"What A Wonderful World" is one of the few cuts on the album that has the feel of a cover instead of a fake hit arrangement. The female singer does a really good job on this, giving a nice, relaxing vocal to this Louis Armstrong classic made much more famous in the late-'80's thanks to Good Morning Vietnam.

The band really nails down the Nashville sound of "Harper Valley PTA." The female singer does a good job trying to nail down Jeannie C. Riley's sass, yet her vocals are much too pretty and at times you can certainly does not have Jeannie C. Riley's attitude, which helped to turn Tom T. Hall's lyrics into a #1 Pop and Country crossover smash hit.

Surprisingly, they did the cover treatment to "Love Is Blue", opting instead to cover the Al Martino vocal version with a female vocalist instead of copying the Paul Mauriat original. The female singer does a great job in the Caterina Valente style, plus the brass and organ do a great job on this tune. Hopefully this cover will get posted on Lee's Fake Hits along with "The Good The Bad and the Ugly."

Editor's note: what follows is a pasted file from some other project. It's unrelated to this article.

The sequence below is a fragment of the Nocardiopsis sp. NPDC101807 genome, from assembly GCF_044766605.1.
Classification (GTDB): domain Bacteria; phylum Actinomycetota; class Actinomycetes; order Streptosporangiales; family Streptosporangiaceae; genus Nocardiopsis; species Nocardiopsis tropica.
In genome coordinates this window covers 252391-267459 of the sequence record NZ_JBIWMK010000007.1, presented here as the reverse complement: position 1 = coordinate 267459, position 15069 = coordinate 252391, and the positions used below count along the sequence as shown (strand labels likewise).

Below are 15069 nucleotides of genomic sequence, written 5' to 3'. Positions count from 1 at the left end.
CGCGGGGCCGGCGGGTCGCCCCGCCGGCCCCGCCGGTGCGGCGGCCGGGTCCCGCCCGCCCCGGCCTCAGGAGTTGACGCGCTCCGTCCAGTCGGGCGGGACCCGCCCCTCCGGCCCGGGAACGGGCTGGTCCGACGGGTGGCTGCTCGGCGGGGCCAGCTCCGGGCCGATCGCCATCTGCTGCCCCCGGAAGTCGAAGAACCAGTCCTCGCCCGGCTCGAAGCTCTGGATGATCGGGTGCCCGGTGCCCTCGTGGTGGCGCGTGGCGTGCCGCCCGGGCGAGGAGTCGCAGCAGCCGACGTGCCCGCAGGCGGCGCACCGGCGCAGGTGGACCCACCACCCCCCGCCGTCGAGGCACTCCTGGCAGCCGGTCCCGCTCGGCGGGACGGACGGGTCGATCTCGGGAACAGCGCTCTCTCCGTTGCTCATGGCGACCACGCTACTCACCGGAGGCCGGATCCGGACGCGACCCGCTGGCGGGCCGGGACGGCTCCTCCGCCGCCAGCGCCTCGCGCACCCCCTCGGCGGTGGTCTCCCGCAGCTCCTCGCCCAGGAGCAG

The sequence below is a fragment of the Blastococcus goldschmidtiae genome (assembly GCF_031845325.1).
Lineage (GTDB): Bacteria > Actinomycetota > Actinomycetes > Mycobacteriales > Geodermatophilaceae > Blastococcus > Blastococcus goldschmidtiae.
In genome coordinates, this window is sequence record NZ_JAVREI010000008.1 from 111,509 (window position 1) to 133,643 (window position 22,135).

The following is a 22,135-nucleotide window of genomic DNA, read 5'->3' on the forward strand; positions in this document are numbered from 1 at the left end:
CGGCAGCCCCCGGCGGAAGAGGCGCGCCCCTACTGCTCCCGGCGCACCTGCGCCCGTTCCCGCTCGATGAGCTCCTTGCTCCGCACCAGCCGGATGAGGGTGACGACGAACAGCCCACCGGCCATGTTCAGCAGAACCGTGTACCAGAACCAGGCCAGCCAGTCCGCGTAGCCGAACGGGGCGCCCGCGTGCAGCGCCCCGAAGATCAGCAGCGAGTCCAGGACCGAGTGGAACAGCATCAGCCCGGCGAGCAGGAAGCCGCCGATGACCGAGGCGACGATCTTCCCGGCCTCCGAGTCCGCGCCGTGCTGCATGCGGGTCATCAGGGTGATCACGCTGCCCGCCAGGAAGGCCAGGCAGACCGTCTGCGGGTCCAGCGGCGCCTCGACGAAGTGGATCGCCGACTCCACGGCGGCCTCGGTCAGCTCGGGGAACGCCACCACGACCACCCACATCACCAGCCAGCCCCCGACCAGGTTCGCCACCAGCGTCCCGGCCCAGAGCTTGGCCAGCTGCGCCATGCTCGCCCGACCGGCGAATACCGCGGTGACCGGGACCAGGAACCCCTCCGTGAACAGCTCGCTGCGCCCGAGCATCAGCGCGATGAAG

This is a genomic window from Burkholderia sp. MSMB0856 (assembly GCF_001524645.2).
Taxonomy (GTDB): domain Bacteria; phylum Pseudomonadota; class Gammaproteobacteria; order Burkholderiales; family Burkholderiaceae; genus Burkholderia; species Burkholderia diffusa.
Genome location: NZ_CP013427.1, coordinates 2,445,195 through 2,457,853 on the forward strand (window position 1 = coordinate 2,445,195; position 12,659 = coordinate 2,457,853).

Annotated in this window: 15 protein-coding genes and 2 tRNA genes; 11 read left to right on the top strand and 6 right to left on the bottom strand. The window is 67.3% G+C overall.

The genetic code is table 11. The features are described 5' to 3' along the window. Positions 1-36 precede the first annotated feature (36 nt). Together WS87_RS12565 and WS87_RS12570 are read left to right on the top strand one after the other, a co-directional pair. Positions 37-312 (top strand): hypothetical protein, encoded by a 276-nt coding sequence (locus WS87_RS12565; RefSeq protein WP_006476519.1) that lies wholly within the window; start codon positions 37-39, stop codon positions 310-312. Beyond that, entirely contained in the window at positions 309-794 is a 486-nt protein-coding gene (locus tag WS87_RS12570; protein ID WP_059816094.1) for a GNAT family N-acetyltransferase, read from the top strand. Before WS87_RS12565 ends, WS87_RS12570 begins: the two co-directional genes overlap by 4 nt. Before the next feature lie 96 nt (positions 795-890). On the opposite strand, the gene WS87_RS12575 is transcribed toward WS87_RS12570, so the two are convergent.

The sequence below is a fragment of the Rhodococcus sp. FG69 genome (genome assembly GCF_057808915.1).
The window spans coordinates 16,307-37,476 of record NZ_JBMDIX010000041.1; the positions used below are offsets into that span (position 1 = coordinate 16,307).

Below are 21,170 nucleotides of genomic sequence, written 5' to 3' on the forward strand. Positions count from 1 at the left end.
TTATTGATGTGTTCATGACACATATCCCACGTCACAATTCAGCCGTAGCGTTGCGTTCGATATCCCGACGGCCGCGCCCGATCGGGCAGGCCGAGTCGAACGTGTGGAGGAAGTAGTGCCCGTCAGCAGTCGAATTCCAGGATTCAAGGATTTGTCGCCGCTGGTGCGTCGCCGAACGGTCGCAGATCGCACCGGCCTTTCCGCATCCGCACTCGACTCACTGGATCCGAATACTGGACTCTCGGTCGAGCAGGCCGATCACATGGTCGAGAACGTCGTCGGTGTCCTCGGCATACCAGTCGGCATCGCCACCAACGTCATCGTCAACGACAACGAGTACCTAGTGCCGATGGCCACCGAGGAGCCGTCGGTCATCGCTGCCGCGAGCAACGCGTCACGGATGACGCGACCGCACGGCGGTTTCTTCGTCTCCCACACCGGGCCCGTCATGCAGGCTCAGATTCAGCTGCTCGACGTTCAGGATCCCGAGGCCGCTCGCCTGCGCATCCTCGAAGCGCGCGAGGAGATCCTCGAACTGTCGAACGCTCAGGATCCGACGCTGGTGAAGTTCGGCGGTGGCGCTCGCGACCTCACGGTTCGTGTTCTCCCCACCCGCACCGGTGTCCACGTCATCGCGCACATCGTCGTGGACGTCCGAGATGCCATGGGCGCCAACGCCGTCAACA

"Little Arrows" is the only song in the set that was a hit for parent company Decca Records, the only major American hit for English singer Leapy Lee, a record I played a lot when I was a kid growing up in the late-'80's. The singer does a good job covering the tune, nailing his "You're falling in love again!" to a T. However, this version just doesn't quite have the sparkle and excitement that the original Leapy Lee version had.

I had high expectations for their cover of Tommy James and the Shondells '"Mony Mony", one of my favorites from this time period. However, it just doesn't quite have the drive, fun, and excitement of the original. This is also a little TOO polished for what is essentially a garage rock party song. This "Fake Hit" cover makes the Billy Idol remake much more tolerable.